launching a file manager window as root; Vista will just prompt you to grant
admin rights when trying to edit system directories. Of course you can turn
UAC off, but that really is a bad thing to do if you ask me.
If you want to know more about security features in Windows Vista, the related Wikipedia article is a good starting point. Many of
the measures are technical changes transparent to the user, which is a good
The audio department is where Windows Vista really is far ahead of any
other mainstream operating system. The new audio stack allows for a feature
I have only ever previously seen in BeOS: per process control of audio
volume. Gone are the days where you could get a heart attack from MSN
Messenger when someone sent you a message while you were listening to loud
music. In Vista, you just set the volume for Messenger lower than for Media
Player, and gone is that problem. A major advance, and surely something I
would like to see in OS X and Linux.
8. Mobile computing
On my laptop, Vista is a much better fit when it comes to mobile computing
than XP ever was. The biggest improvement is that sleep now actually works;
when using XP, waking from sleep would regularly fail. It was a known issue
on the Dell support forums, but a working fix was never found (although I
must say I stopped monitoring the thread after a few weeks). The problem was not hardware related, as sleep/wake in Linux worked just fine (ironically).
It’s good that this apparent bug in Windows is now fixed.
In the first look article, I mentioned how the various test and beta builds
of Vista had a huge bug in the bcm43xx driver; it would randomly
disconnect, refusing to work for literally hours on end. This problem now
seems fixed, and wireless networking is working perfectly. A bit of a
nuisance, though, is that after waking from sleep reconnecting to a
wireless network takes fairly long. My Macs reconnected in mere seconds,
while in Vista this process can take up to and well over 30 seconds.
One of the really big mysteries in the final Vista build is the apparent
lack of syncing with Windows Mobile devices. I have an iPaq Windows Mobile
2003 device, and upon attaching the device, an autoplay dialog pops up
asking me what I want to do (browse device, sync media files, import
pictures), but there is no option to actually sync the things that matter:
contacts mostly, in my case. I tried to use the Sync Center, but my device
refuses to show up.
After asking Google for advice, I found out you needed to manually download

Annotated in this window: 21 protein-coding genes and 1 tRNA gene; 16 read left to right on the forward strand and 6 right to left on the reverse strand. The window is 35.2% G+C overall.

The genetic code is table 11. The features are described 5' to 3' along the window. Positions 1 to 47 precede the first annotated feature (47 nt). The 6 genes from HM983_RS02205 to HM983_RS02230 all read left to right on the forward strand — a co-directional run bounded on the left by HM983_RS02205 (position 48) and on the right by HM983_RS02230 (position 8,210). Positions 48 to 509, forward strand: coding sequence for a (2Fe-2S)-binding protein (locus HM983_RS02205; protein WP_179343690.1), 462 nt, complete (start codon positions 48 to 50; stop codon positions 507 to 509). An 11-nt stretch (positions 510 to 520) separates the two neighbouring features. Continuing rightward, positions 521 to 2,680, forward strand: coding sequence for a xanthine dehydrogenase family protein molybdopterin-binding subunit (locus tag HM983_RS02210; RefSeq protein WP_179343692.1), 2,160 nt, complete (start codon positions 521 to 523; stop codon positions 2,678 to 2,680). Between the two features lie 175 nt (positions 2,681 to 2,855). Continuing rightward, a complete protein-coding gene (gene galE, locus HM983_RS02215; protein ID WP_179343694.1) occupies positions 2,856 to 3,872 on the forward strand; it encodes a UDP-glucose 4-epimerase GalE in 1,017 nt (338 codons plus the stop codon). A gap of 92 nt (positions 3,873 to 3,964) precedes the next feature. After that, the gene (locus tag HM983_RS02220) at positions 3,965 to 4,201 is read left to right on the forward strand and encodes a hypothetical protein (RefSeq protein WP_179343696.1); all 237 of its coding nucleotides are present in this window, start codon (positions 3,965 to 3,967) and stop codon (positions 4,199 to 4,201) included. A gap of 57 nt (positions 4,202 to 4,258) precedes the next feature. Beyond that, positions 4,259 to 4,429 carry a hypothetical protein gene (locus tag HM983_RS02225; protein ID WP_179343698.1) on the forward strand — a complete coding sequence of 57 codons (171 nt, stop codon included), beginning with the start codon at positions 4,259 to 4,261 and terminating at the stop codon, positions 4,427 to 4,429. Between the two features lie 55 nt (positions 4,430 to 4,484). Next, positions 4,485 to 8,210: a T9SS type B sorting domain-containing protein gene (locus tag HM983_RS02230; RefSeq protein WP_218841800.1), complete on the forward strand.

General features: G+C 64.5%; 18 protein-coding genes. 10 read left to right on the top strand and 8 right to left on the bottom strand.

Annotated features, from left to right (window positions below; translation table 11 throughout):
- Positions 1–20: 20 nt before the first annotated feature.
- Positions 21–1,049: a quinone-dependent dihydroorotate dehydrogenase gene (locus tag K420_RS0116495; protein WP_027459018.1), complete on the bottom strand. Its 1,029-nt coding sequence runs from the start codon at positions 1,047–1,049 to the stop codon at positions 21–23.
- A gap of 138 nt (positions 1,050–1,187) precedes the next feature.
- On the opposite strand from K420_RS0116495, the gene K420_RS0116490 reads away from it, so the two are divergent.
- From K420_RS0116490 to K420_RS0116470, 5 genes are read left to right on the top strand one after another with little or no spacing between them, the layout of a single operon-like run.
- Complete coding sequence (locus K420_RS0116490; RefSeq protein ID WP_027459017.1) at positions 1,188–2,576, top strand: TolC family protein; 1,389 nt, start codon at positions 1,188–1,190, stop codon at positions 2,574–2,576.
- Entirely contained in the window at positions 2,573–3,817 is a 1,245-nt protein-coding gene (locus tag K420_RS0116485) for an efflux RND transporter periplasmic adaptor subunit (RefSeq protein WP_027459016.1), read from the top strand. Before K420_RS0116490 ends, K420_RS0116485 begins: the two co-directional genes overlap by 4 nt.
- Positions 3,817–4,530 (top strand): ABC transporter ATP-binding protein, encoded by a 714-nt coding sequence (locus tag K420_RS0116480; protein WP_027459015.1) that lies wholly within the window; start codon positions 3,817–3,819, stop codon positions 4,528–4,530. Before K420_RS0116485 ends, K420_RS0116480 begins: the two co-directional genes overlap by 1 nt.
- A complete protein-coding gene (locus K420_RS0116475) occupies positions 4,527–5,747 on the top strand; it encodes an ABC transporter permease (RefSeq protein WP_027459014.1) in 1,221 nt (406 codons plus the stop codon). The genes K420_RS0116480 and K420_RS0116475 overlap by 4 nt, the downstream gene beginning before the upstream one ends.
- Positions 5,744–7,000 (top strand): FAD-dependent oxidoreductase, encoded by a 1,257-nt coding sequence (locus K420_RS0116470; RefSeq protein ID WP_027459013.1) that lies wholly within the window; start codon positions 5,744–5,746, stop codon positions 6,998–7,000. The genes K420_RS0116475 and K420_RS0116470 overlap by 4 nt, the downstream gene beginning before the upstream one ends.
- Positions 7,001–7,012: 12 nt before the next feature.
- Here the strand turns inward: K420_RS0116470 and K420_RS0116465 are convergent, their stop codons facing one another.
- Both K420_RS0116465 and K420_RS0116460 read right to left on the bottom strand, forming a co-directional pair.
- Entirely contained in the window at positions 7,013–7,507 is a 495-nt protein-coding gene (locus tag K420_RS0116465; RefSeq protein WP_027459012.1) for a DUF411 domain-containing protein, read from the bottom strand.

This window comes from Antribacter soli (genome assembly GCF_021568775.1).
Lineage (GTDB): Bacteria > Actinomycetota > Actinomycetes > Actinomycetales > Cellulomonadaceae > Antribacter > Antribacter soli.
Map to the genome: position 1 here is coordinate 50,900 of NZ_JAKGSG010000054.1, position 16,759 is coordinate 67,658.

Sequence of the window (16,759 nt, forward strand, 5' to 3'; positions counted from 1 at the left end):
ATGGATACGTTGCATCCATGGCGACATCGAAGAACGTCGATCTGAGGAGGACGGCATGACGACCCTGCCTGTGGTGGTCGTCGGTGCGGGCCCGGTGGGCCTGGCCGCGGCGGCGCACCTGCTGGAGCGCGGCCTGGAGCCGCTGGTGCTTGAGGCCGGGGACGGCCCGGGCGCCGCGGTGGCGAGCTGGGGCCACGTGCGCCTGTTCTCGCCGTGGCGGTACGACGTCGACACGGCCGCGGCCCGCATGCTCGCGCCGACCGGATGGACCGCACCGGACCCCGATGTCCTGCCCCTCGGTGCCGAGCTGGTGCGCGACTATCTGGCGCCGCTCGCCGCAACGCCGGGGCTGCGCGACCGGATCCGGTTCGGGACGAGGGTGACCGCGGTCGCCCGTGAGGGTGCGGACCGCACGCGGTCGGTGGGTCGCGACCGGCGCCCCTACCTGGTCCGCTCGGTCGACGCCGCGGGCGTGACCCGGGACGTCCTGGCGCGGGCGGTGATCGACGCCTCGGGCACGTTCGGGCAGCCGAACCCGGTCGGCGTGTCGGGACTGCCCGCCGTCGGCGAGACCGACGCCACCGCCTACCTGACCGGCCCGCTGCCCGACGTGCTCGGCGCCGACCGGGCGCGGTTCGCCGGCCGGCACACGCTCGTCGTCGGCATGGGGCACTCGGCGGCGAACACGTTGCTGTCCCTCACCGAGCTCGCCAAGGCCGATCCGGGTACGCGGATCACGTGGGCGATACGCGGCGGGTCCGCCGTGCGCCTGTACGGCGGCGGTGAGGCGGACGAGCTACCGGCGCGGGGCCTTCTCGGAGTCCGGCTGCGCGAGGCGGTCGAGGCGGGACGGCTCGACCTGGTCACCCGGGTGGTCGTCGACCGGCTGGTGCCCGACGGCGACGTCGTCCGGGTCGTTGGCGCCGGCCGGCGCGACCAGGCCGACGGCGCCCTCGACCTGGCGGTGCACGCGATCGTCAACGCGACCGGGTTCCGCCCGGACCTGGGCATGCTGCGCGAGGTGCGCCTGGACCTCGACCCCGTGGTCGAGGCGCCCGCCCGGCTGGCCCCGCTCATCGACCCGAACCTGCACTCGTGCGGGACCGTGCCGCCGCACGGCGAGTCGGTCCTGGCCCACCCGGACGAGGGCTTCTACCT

the third beta of the Windows Mobile Device Center before you can really do
anything with your Windows Mobile PDA and Vista. Installing went fine, and
everything seems to work; however, it became clear quite quickly that the
Mobile Device Center only supports syncing with Outlook, and not Windows
Mail or Windows Contacts. Unacceptable, if you ask me, and something that
needs to be fixed before Vista goes to consumers.
Some words before the conclusion
Many of the features and improvements mentioned in the Wikipedia article are
directed to developers, and probably deserve a review of its own, done by a
developer. Other changes are too abstract to put into a review, and hence
have been left out. All in all this review has only touched on so many
features; there are many more to be found in Windows Vista but somewhere you
have to draw the line, as a reviewer. If your pet feature was excluded, feel
free to explain why it should have been included in the comments section.
After a few weeks of intensive usage (I haven’t even touched my various
other machines and installations), I think I have a pretty clear picture of
what Vista has become. I had my serious doubts about the system, caused not
only by its many delays, but more so by the highly debatable quality of the
many test builds released by Microsoft in the past years.
When I first tested what was then called Longhorn back in 2003, I wrote a review of it
for OSNews. The final line of that review read: “People might say that
this release is just XP with a new coat. They are completely right, in my
opinion. But darn, that new coat looks nice.” That line is completely
misplaced for this final build of Vista, no matter how much anti-Microsoft
folk who never used Vista in the first place want you to believe. Vista is a
huge step forward for the Windows world.
How does Vista stack up compared to its competition, most notably, Mac OS X?
Well, feature-wise, they are pretty much on-par, if you ask me. Stability-
wise, XP was already on par with OS X, and left little to improve upon. In
the looks department, it all depends on your taste, of course. I like the
Glass theme better than I like the Aqua look, but that is so totally
personal it is irrelevant for this discussion. Security-wise; now that is
where only time will tell. On paper, they seem to be on par, but theory is
always different from practice. When it comes to personality, I would still
say the Mac has the advantage – clearly.
In total, Vista is a pretty convincing argument for buyers of computers to
stick to the Windows side of the pond. Assuming the security will turn out
to be as good in the real world as it is on paper, Vista will enable buyers
to stick with what they know, using all the same applications they are used
to, but all in a much better interface and many other features many users
will certainly appreciate.
All in all, I am impressed by Windows Vista, and I will surely move my two
Windows installations to Vista (obviously leaving the XP partitions in
tact). Windows Vista is better than XP, and definitely more than just an
improved look as many say.